The Forgotten Son

Question: You often refer to the parable of the prodigal son (Luke 15:11-32) but you don’t say much about the elder brother who stayed at home. What about this part of the story?

In my opinion, this parable embodies the entire scope of Jesus’ teaching concerning the state of the soul. I refer most to the younger son who squandered his inheritance on riotous living in the far country because most of us can easily relate to this character. We’ve all felt alone and far from home. We know fear and we know suffering and I think we instinctively know these conditions are the result of poor choices attributed to spiritual ignorance.

The figure of the elder son does indeed have much to tell us. In the parable, we see the unwavering constant is the father and his household. If we think of this figure as the soul and its divine environment, the very different roles of the two sons comes into focus. Both sons suffered, but for completely different reasons. The younger, the prodigal, suffered deprivation and fear. The elder suffered self-righteous anger and self-pity. The younger suffered for breaking all the rules. The elder suffered because he felt unrewarded for keeping all the rules.

The father, addressing his elder son, pointed out that there is but one rule: “All that is mine is yours” (Luke 15:31). This rule is not changed because we stray. Nor does it change because we do all the right things. We do not harm or enhance the condition of the soul based on merit. Our understanding fluctuates, but the soul’s condition of completeness does not. We suffer from the false perceptions triggered by these fluctuations in understanding.

The two sons represent two kinds of attitudes. The elder son is the belief that if we walk the straight and narrow and learn all the lessons the soul needs to learn, we will be rewarded. Those who embrace the concept of reincarnation usually do so as another chance to get it right. What are we supposed to get right? To follow the rules perfectly and experience full illumination. But as Jesus has his father character point out, all that is mine is yours already. You don’t have to earn what is already yours.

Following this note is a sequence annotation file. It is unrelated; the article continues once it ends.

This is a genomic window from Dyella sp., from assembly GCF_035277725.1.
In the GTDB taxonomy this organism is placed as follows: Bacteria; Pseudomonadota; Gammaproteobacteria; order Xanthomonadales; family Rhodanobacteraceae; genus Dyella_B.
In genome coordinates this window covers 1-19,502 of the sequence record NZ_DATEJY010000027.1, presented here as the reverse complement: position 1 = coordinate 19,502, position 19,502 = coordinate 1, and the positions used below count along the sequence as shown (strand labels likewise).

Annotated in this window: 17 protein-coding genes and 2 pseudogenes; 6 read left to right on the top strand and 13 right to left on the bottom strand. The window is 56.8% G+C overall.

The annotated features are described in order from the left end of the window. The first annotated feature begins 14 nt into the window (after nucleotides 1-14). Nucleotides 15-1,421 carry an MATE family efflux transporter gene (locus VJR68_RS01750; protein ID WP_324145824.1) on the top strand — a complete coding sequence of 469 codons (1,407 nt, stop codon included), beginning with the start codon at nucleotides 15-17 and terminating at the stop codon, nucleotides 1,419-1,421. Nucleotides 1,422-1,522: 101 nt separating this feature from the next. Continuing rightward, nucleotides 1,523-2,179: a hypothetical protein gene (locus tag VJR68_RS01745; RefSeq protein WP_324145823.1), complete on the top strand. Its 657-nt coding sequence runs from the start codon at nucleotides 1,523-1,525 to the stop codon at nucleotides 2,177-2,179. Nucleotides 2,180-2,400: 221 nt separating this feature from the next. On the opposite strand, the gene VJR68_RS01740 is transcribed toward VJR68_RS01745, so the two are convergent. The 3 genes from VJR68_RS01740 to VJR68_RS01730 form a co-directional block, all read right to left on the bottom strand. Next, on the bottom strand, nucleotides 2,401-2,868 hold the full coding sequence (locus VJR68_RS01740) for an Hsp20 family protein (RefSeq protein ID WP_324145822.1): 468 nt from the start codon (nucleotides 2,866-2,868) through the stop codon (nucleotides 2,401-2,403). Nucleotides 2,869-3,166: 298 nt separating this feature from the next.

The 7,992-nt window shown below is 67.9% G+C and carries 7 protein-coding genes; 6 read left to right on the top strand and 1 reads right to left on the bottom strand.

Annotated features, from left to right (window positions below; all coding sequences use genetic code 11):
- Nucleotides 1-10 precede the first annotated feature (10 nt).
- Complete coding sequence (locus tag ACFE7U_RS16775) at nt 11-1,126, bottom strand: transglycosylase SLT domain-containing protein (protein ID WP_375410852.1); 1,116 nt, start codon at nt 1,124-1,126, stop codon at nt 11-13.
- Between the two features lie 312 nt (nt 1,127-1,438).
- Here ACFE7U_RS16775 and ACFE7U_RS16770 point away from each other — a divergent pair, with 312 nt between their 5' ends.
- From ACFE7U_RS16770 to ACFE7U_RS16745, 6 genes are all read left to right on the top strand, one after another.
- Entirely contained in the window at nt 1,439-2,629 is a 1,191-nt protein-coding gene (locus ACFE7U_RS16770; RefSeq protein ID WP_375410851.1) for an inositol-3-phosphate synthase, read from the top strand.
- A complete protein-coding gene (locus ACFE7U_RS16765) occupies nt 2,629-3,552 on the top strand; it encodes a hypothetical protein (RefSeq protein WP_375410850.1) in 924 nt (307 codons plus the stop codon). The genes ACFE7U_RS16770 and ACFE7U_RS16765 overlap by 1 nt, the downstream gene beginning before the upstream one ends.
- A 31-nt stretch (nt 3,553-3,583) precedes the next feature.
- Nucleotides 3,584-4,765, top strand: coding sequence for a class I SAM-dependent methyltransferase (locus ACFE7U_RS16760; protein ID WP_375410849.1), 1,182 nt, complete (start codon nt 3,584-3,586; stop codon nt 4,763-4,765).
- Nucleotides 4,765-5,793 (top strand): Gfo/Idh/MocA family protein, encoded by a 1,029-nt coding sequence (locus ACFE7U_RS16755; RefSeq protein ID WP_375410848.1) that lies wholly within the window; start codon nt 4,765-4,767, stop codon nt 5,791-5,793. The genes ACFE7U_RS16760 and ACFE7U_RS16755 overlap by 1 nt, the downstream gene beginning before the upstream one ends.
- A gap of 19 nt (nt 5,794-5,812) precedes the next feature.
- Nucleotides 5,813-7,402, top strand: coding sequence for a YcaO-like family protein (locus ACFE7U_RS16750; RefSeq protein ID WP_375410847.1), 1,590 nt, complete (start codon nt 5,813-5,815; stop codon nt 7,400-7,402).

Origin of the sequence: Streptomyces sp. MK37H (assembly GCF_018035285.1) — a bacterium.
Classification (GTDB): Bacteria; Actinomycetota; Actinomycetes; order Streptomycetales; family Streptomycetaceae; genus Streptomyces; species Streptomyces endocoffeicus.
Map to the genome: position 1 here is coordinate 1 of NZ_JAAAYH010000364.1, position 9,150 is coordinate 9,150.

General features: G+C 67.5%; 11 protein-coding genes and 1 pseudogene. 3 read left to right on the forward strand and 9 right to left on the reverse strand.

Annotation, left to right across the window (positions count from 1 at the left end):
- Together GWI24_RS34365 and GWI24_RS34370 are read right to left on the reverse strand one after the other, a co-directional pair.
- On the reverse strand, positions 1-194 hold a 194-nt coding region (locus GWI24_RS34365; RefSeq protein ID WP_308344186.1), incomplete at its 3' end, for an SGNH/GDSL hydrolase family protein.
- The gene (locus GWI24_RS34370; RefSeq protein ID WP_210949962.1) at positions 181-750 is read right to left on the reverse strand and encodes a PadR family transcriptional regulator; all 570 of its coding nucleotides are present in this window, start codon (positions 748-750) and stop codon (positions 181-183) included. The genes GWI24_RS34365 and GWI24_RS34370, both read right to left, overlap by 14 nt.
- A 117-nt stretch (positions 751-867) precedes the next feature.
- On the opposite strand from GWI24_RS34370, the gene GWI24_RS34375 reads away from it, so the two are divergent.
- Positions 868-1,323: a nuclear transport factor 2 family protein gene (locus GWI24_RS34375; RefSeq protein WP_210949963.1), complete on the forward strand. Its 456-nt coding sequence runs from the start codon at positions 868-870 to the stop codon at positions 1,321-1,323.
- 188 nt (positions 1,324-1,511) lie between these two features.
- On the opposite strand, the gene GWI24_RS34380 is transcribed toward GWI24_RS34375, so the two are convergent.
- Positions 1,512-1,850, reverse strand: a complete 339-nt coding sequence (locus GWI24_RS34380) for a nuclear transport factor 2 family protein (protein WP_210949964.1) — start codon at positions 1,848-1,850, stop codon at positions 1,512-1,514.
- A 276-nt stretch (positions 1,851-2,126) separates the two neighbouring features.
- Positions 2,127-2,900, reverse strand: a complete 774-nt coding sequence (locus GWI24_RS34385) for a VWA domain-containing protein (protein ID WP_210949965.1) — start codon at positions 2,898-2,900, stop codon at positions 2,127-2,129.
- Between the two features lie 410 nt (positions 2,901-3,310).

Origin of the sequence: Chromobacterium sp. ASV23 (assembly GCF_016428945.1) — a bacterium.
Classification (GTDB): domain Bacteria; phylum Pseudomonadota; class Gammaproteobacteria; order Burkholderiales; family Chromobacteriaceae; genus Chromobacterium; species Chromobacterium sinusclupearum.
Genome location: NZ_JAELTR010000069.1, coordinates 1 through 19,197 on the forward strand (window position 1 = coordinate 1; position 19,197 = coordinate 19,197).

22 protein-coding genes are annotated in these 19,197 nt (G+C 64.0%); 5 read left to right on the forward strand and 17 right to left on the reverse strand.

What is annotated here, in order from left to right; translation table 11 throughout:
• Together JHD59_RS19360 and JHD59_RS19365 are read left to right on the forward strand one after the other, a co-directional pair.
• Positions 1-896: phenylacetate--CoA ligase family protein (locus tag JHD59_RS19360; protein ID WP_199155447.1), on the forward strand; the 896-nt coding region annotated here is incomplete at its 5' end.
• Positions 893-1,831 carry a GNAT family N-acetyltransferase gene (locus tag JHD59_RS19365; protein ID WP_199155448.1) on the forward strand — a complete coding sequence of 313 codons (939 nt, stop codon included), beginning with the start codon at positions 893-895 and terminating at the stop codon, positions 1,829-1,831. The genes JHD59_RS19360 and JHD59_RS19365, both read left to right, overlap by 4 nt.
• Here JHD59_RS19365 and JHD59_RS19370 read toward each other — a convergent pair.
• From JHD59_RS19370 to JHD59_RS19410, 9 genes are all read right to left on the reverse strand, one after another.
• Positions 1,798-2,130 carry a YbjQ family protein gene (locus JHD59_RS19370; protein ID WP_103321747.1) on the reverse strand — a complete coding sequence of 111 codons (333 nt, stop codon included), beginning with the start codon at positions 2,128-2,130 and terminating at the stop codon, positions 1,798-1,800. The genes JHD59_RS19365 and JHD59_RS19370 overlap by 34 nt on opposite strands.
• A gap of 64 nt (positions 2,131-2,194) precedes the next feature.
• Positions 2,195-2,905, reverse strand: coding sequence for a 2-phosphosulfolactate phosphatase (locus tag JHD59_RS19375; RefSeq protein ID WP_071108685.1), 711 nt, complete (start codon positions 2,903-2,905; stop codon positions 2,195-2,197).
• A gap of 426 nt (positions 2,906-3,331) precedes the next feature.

Both mainstream and alternative Christianity place us in the far country. Those who embrace scriptural literalism insist Adam and Eve’s transgression put us there. We’re born in sin and we have to earn the right to get back into Heaven’s garden. The alternative approach essentially blames soul immaturity. Our return to the garden depends on lessons learned. With this parable, Jesus clearly contradicts both narratives. The prodigal did not have to earn the right to return home. He did not have to earn his father’s love and acceptance. Nor was the elder brother’s rule-abiding behavior a key factor in keeping him in his father’s good graces. This brother’s good behavior had no bearing whatsoever on the father’s unconditional love for him.

Those who teach that their way, their interpretation of the rules of salvation is the only way could learn much from both points. In one sense, our soul’s taking on a physical body has placed us in a far country. Our daily operating consciousness has shifted from a soul-based understanding of who we are to a body-based self-image that believes we are separate from God. The hardships brought on by this forgetting in no way diminish the condition of the soul. If we do not realize this while in the body, we see it the moment we drop it. The trick is to come to remember it while in the body.

I believe we never intended to forget our spiritual identity while in this physical incarnation. But with the bulk of our attention focused on the needs of the body, how could we not forget? This is a universal problem shared by all cultures throughout the ages. At its best, religion reminds us of this spiritual core we have forgotten. At its worst, religion reinforces and capitalizes on the problem of perceived separation by erecting a theological toll booth through which we must pass to regain our oneness. This is the elder son. Abide by the rules and you’ll be rewarded. Jesus, I believe, is debunking this myth.

I have forsaken the belief that we are required to return until we live a full human lifespan without losing our spiritual anchor. For me, the message of Jesus’ parable is this: Your self-righteous piety won’t earn you points that you already have. And even if you totally blow it in this life, you are still an expression of God, and all that God has is and will always be yours. 

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